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Moving the Needle on Adolescent Literacy: Ed School Hosts Sixth Annual Jeanne Chall Lecture

In secondary schools around the nation, the achievement gap among adolescent readers is wide and growing. Motivation is often low, instructional time is insufficient, and campus environments are rarely conducive to improving literacy performance. University of Kansas Professor Donald Deshler, also director of the Center for Research on Learning, spoke about these realities at the Ed School's sixth annual Jeanne S. Chall Lecture held on Thursday, October 21.

"The questions that we're grappling with are the following: How do we move the needle on adolescent literacy? Can we move it? And if we're to succeed, what buttons should we be pushing instructionally and organizationally in school systems," asked Deshler, during his talk, "Moving the Needle on Adolescent Literacy."

After brief introductions by Academic Dean Robert Schwartz and Associate Professor Nonie Lesaux, Deshler quickly reminisced about his first encounter with the late Jeanne Chall, a former Ed School professor and celebrated leader in reading research and instruction. "I was about to present a lecture in Longfellow Hall when somebody tapped me on the shoulder, pointed to a woman in the audience and whispered, 'Do you know who that is? That's Jeanne Chall!' I totally freaked out! There she was, sitting in the front row! But she was so kind; she just smiled and bobbed her head. Kindness was always high on her list of characteristics," he said.

Deshler, who in 2000 was selected by the Journal of Remedial and Special Education as one of the 50 most influential scholars in 20th century special education, played an audio clip early in his presentation of a teenager named Marcus struggling to read aloud an excerpt from a novel. After a minute of frequent pauses, mispronunciations, and repeated words, Deshler articulated precisely what everyone in the audience was feeling. "Isn't that painful," he asked. "And there are millions more like Marcus in our secondary schools. So how do we close the gap?"

Several slides in Deshler's Powerpoint presentation made clear that the majority of reading programs implemented throughout the United States are extremely costly and mostly ineffective. He joked that after seeing the results of his extended reading opportunities study ― an examination of the efficacy of a yearlong secondary school supplementary reading class for struggling students ― the lecture organizers might wonder why they invited him. The data showed that the struggling students recorded virtually no improvements in vocabulary, grade point average, or credit earnings after a year of supplemental intervention. "In light of these results, we need to ask ourselves if there's a better mousetrap, and if so, what that mousetrap might look like," he said.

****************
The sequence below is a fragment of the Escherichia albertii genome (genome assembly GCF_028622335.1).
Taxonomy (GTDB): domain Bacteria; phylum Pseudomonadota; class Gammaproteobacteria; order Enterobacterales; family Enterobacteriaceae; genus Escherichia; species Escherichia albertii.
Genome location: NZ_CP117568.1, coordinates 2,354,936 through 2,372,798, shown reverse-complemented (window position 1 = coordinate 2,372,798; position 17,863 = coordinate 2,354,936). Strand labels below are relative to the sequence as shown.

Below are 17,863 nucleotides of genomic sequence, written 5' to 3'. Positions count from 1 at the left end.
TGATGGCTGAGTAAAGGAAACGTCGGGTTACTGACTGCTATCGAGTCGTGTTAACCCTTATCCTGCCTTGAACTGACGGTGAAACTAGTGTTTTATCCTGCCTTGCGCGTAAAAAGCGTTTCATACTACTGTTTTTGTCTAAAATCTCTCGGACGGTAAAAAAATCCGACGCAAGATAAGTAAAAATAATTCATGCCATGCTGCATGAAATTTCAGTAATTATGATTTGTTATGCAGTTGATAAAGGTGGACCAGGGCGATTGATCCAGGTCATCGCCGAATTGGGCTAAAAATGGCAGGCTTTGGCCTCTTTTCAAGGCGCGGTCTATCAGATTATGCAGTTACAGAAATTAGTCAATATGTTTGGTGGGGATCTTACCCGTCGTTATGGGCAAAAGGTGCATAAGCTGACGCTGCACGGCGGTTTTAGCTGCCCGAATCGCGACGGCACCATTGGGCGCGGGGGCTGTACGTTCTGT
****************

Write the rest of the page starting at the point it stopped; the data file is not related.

As a result of these findings, Deshler and his team realized that one teacher cannot be solely responsible for literacy. Instead, secondary schools need to develop a continuum of literacy instruction to combat the debilitating fragmentation of block schedules; that is, teachers of content classes from every subject need to use similar classroom approaches so that struggling students can utilize strategies learned in supplementary classes throughout the whole school day. These teachers should follow certain "content enhancement routines" such as connecting new ideas to prior knowledge and providing partially completed graphic organizers for the students to finish, he said. In this way, the learning environment becomes familiar and navigable for students, providing an appropriate atmosphere for significant academic growth.

As Deshler described the general apathy in secondary schools toward squandered instructional time, incorrect student placement in supplementary classes, and student absenteeism, he became visibly upset. "Cumulatively we can see why that needle's not moving," he said.

Deshler revealed that when he asked staff about struggling adolescent readers and their ability to ever read close to grade level with high-quality instruction, 66 percent responded that they were "not confident." "This is not a minor finding," he remarked. "I mean, we know when someone believes in us, don't we? Kids are perceptive. They know how many wrinkles we have on our forehead, and they can tell how much we believe in them."

As he finished his presentation, Deshler offered a bottom-line summary of what he wanted the audience to take away from the evening. "The only way the needle moves is through an integrated school-wide approach in which everyone owns part of the problem and believes big changes in achievement can happen."

Following Deshler's lecture, Gutman Library director John Collins and Lecturer Pamela Mason announced Katherine Stahl, assistant professor of literacy and the director of the New York University Literacy Clinic, as the recipient of the Jeanne S. Chall Visiting Researcher Award. Stahl's work focuses on reading acquisition and comprehension, with an emphasis on elementary school instruction in urban settings.

In addition, Collins and Mason announced Jennifer DiBara Crandell, Ed.D.'10, as the recipient of the Jeanne S. Chall Doctoral Student Research Award. Her doctoral dissertation, "Information Book Read-Alouds in Head Start Preschools and the Development of Preschoolers' Vocabulary and Emergent Literacy Skills," dealt with literacy acquisition as it relates to early childhood development.